Accordingly, for all in whom the Will-to-Believe is not wanting, or in whom Intellectual Pride – a mask The Incredulous often wear – is not a barrier, I here offer some Objects of Credibility taken from the recorded history of the Saints. The Marvelous and the Miraculous in these Acta Sanctorum, as related, are a Potential Strain on Credulity, and it may be that some heads will shake East-West-East-West. But hoping for the Best, I give You: Three Saints for the Incredulous.

Saint Gregory Thaumaturgus

Born at Neocaesarea in Pontus, Asia Minor, c.213
Died Bishop of Neocaesarea, c.273

The Bishop of Neocaesarea stood one evening looking at the site for his new church. On his left waves broke against the precipitous sea-cliff; on his right a mountain rose sheer. The level shelf between was narrow. “It’s too narrow,” the Bishop said. “I want a wider church than that ground will take.” So the Bishop knelt down and asked the Lord to push the mountain back far enough. Then he rose and went home to bed.

I am putting Saint Gregory Thaumaturgus first of these Three Saints for The Incredulous, because I consider him, as it were, basic material. He is called Thaumaturgus from two Greek words which together mean Wonder Worker. Before Gregory was a Christian his name was Theodore – Gift of God. Even after Baptism he was still a gift of God in Neocaesarea, because of the wonders he worked. Saint Basil was so much impressed with the marvelous in Saint Gregory that he compared him with Moses, the Prophets, and the Apostles.

After a night of good rest, the Bishop of Neocaesarea returned early to the site of his future church. He had never doubted this place would be its site. There must have been others, unobstructed, and as You and I would view them, possibly even better; but Saint Gregory looked for no other site, because he would have his church there, on the shelf between the sea-cliff and the mountain. Therefore, he was not surprised to come out in the morning and find the mountain now standing back far enough from the cliff to make room for his church. He had received the thing itself, just as asked; not a substitution.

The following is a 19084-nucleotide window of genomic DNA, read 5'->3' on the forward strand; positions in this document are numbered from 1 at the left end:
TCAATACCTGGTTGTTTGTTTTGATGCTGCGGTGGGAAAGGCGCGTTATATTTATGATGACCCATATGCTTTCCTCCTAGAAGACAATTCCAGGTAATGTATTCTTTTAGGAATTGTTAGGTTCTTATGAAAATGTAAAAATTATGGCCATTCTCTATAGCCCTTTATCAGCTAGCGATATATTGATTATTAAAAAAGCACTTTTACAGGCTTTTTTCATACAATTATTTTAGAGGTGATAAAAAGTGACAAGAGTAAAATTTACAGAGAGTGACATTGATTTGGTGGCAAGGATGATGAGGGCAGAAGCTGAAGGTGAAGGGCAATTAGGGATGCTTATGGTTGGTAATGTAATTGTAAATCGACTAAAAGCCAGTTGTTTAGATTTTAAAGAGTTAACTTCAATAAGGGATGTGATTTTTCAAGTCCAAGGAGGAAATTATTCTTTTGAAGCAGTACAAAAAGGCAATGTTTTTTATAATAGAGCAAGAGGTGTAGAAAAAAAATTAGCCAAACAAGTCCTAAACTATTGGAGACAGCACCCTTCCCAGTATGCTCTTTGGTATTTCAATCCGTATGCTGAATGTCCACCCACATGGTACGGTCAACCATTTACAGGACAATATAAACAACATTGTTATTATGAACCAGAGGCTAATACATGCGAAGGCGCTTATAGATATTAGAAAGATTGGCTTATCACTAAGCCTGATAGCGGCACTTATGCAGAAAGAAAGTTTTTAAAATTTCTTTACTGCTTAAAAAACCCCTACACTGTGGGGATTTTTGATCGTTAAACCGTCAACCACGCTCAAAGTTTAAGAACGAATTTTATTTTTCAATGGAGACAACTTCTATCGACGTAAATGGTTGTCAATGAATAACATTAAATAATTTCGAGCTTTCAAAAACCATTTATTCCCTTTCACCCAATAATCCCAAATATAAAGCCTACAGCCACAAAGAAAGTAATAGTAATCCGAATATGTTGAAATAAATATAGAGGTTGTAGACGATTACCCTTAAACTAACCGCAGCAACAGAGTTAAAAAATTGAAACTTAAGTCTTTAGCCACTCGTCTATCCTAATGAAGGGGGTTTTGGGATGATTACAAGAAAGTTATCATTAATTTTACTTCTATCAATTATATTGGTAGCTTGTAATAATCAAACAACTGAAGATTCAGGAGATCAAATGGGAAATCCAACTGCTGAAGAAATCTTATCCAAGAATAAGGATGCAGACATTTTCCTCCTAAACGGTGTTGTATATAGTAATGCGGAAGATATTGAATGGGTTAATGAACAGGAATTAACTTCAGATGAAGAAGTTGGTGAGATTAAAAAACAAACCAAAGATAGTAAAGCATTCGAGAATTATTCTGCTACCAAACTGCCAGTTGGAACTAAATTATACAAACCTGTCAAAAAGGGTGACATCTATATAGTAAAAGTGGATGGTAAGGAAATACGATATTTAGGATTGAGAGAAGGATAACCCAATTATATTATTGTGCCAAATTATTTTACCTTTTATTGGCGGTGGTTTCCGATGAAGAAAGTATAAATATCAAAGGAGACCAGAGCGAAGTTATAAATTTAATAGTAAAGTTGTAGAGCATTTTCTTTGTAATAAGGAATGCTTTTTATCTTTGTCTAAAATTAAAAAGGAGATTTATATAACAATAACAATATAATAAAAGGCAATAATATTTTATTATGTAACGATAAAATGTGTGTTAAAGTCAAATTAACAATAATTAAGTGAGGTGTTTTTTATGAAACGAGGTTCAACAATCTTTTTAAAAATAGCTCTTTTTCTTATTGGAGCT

The wellspring of this thaumaturgy is the promise of the Lord Jesus: “Have faith in God. I promise you, if anyone says to this mountain, Remove, and be cast into the sea, and has no hesitation in his heart, but is sure that what he says is to come about, his wish will be granted him. I tell you, then, when you ask for anything in prayer, you have only to believe that it is yours, and it will be granted you” (Mark 11:22-24).

There is a deal of speculation one might indulge in here, but most of it is idle. One thing – and not idle – is to ask the questions, Why was Saint Gregory so set on having that particular place? Why bother Heaven, when other places would do? Why not (since the Lord’s promise contains it in so many words), even have asked that the offending mountain be cast into the sea? Though in all common sense it is just to put these queries, I cannot answer them well, unless it be only to say that Saint Gregory’s business is his own; that he asked for what he wanted, from a heart in which was no hesitation; that what he asked was conformed to God’s will – and so was granted him.

As nearly idle speculation, one might ask, While Saint Gregory was at it, why not pray for already-carved stones, made out of the mountain’s part that was in the way? Even more, Why not even pray that such carved stones be celestially erected into the church, without benefit of builders? Or, to go the whole hog, might not Saint Gregory have asked, and been granted an entire church, completely erected on his chosen site, and altogether furnished throughout? My answer is – letting each Degree of The Incredulous make his own – that none of these things is impossible, none inconsistent with the Lord’s promise: “You have only to believe that it is yours, and it will be granted you.” And yet, there is such a thing as presumption, which consists in overstepping the bounds of God’s ordinary Providence for the lives of men. If You ask beyond that, be prepared to accept a substitute, of God’s own choosing.